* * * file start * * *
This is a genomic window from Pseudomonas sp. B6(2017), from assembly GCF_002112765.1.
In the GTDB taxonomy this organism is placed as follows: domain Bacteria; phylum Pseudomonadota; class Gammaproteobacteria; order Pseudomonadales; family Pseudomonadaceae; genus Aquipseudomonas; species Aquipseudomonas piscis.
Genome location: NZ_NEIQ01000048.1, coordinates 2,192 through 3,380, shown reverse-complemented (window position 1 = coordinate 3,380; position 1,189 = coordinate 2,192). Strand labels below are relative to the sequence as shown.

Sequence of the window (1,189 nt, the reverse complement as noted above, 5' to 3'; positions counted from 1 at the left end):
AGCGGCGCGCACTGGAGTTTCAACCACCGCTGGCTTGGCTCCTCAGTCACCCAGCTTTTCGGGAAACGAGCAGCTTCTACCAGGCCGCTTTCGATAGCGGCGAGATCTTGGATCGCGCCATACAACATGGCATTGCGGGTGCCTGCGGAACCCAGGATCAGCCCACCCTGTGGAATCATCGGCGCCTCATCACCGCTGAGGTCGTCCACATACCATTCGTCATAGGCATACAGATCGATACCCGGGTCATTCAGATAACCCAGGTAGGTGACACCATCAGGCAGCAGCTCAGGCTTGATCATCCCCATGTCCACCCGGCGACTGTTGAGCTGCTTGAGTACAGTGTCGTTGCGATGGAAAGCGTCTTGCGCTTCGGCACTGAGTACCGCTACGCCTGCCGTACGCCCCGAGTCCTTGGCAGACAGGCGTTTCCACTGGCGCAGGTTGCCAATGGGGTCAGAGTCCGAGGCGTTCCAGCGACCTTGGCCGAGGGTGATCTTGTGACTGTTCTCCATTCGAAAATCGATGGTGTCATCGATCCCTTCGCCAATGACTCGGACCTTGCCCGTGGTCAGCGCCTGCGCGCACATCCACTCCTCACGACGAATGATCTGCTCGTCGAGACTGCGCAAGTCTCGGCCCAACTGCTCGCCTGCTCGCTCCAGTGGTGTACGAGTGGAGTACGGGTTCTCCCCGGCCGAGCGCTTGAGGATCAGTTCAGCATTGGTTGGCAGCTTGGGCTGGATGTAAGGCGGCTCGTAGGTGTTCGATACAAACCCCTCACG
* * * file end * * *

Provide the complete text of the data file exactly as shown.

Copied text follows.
This is a genomic window from Pseudomonas sp. B6(2017), from assembly GCF_002112765.1.
In the GTDB taxonomy this organism is placed as follows: domain Bacteria; phylum Pseudomonadota; class Gammaproteobacteria; order Pseudomonadales; family Pseudomonadaceae; genus Aquipseudomonas; species Aquipseudomonas piscis.
Genome location: NZ_NEIQ01000048.1, coordinates 2,192 through 3,380, shown reverse-complemented (window position 1 = coordinate 3,380; position 1,189 = coordinate 2,192). Strand labels below are relative to the sequence as shown.

Sequence of the window (1,189 nt, the reverse complement as noted above, 5' to 3'; positions counted from 1 at the left end):
AGCGGCGCGCACTGGAGTTTCAACCACCGCTGGCTTGGCTCCTCAGTCACCCAGCTTTTCGGGAAACGAGCAGCTTCTACCAGGCCGCTTTCGATAGCGGCGAGATCTTGGATCGCGCCATACAACATGGCATTGCGGGTGCCTGCGGAACCCAGGATCAGCCCACCCTGTGGAATCATCGGCGCCTCATCACCGCTGAGGTCGTCCACATACCATTCGTCATAGGCATACAGATCGATACCCGGGTCATTCAGATAACCCAGGTAGGTGACACCATCAGGCAGCAGCTCAGGCTTGATCATCCCCATGTCCACCCGGCGACTGTTGAGCTGCTTGAGTACAGTGTCGTTGCGATGGAAAGCGTCTTGCGCTTCGGCACTGAGTACCGCTACGCCTGCCGTACGCCCCGAGTCCTTGGCAGACAGGCGTTTCCACTGGCGCAGGTTGCCAATGGGGTCAGAGTCCGAGGCGTTCCAGCGACCTTGGCCGAGGGTGATCTTGTGACTGTTCTCCATTCGAAAATCGATGGTGTCATCGATCCCTTCGCCAATGACTCGGACCTTGCCCGTGGTCAGCGCCTGCGCGCACATCCACTCCTCACGACGAATGATCTGCTCGTCGAGACTGCGCAAGTCTCGGCCCAACTGCTCGCCTGCTCGCTCCAGTGGTGTACGAGTGGAGTACGGGTTCTCCCCGGCCGAGCGCTTGAGGATCAGTTCAGCATTGGTTGGCAGCTTGGGCTGGATGTAAGGCGGCTCGTAGGTGTTCGATACAAACCCCTCACG